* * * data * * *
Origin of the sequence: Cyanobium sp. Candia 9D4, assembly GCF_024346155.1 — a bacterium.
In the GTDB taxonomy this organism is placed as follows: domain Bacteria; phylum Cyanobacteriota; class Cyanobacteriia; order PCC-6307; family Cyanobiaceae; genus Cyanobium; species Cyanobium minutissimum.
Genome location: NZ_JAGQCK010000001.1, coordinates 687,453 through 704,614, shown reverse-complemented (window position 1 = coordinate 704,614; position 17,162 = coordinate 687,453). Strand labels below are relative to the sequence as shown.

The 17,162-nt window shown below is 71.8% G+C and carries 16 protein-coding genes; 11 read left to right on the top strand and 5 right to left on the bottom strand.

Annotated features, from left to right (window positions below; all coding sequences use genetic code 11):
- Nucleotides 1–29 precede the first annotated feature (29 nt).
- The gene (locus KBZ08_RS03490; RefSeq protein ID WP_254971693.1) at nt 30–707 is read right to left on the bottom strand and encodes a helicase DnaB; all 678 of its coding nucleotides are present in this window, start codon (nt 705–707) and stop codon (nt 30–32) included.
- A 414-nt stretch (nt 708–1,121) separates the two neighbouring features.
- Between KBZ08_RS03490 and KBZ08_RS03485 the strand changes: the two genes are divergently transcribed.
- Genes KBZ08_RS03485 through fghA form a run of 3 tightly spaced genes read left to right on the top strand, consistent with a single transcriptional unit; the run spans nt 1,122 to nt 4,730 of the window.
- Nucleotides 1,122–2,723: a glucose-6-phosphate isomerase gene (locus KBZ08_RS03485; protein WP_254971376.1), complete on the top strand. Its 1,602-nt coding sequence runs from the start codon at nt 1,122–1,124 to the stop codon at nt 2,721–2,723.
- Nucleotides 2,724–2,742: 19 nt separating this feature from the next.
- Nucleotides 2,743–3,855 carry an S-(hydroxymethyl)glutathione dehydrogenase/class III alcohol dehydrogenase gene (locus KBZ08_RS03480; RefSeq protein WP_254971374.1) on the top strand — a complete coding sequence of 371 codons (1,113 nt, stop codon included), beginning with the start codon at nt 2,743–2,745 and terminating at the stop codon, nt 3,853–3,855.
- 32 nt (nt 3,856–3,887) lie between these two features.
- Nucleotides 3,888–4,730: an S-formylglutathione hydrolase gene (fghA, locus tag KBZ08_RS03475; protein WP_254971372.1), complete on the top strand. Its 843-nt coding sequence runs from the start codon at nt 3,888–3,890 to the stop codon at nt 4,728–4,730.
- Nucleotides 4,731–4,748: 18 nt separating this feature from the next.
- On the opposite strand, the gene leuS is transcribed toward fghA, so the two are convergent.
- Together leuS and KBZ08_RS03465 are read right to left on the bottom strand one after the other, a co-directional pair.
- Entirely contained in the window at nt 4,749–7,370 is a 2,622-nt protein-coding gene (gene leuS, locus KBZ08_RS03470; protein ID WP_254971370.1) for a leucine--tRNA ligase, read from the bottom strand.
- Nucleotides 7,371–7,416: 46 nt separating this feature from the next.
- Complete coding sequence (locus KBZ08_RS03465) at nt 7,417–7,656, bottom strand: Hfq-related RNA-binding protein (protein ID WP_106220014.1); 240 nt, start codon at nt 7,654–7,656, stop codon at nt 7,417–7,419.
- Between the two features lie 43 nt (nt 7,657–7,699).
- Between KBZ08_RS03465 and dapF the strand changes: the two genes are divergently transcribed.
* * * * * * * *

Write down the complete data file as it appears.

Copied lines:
Origin of the sequence: Cyanobium sp. Candia 9D4, assembly GCF_024346155.1 — a bacterium.
In the GTDB taxonomy this organism is placed as follows: domain Bacteria; phylum Cyanobacteriota; class Cyanobacteriia; order PCC-6307; family Cyanobiaceae; genus Cyanobium; species Cyanobium minutissimum.
Genome location: NZ_JAGQCK010000001.1, coordinates 687,453 through 704,614, shown reverse-complemented (window position 1 = coordinate 704,614; position 17,162 = coordinate 687,453). Strand labels below are relative to the sequence as shown.

The 17,162-nt window shown below is 71.8% G+C and carries 16 protein-coding genes; 11 read left to right on the top strand and 5 right to left on the bottom strand.

Annotated features, from left to right (window positions below; all coding sequences use genetic code 11):
- Nucleotides 1–29 precede the first annotated feature (29 nt).
- The gene (locus KBZ08_RS03490; RefSeq protein ID WP_254971693.1) at nt 30–707 is read right to left on the bottom strand and encodes a helicase DnaB; all 678 of its coding nucleotides are present in this window, start codon (nt 705–707) and stop codon (nt 30–32) included.
- A 414-nt stretch (nt 708–1,121) separates the two neighbouring features.
- Between KBZ08_RS03490 and KBZ08_RS03485 the strand changes: the two genes are divergently transcribed.
- Genes KBZ08_RS03485 through fghA form a run of 3 tightly spaced genes read left to right on the top strand, consistent with a single transcriptional unit; the run spans nt 1,122 to nt 4,730 of the window.
- Nucleotides 1,122–2,723: a glucose-6-phosphate isomerase gene (locus KBZ08_RS03485; protein WP_254971376.1), complete on the top strand. Its 1,602-nt coding sequence runs from the start codon at nt 1,122–1,124 to the stop codon at nt 2,721–2,723.
- Nucleotides 2,724–2,742: 19 nt separating this feature from the next.
- Nucleotides 2,743–3,855 carry an S-(hydroxymethyl)glutathione dehydrogenase/class III alcohol dehydrogenase gene (locus KBZ08_RS03480; RefSeq protein WP_254971374.1) on the top strand — a complete coding sequence of 371 codons (1,113 nt, stop codon included), beginning with the start codon at nt 2,743–2,745 and terminating at the stop codon, nt 3,853–3,855.
- 32 nt (nt 3,856–3,887) lie between these two features.
- Nucleotides 3,888–4,730: an S-formylglutathione hydrolase gene (fghA, locus tag KBZ08_RS03475; protein WP_254971372.1), complete on the top strand. Its 843-nt coding sequence runs from the start codon at nt 3,888–3,890 to the stop codon at nt 4,728–4,730.
- Nucleotides 4,731–4,748: 18 nt separating this feature from the next.
- On the opposite strand, the gene leuS is transcribed toward fghA, so the two are convergent.
- Together leuS and KBZ08_RS03465 are read right to left on the bottom strand one after the other, a co-directional pair.
- Entirely contained in the window at nt 4,749–7,370 is a 2,622-nt protein-coding gene (gene leuS, locus KBZ08_RS03470; protein ID WP_254971370.1) for a leucine--tRNA ligase, read from the bottom strand.
- Nucleotides 7,371–7,416: 46 nt separating this feature from the next.
- Complete coding sequence (locus KBZ08_RS03465) at nt 7,417–7,656, bottom strand: Hfq-related RNA-binding protein (protein ID WP_106220014.1); 240 nt, start codon at nt 7,654–7,656, stop codon at nt 7,417–7,419.
- Between the two features lie 43 nt (nt 7,657–7,699).
- Between KBZ08_RS03465 and dapF the strand changes: the two genes are divergently transcribed.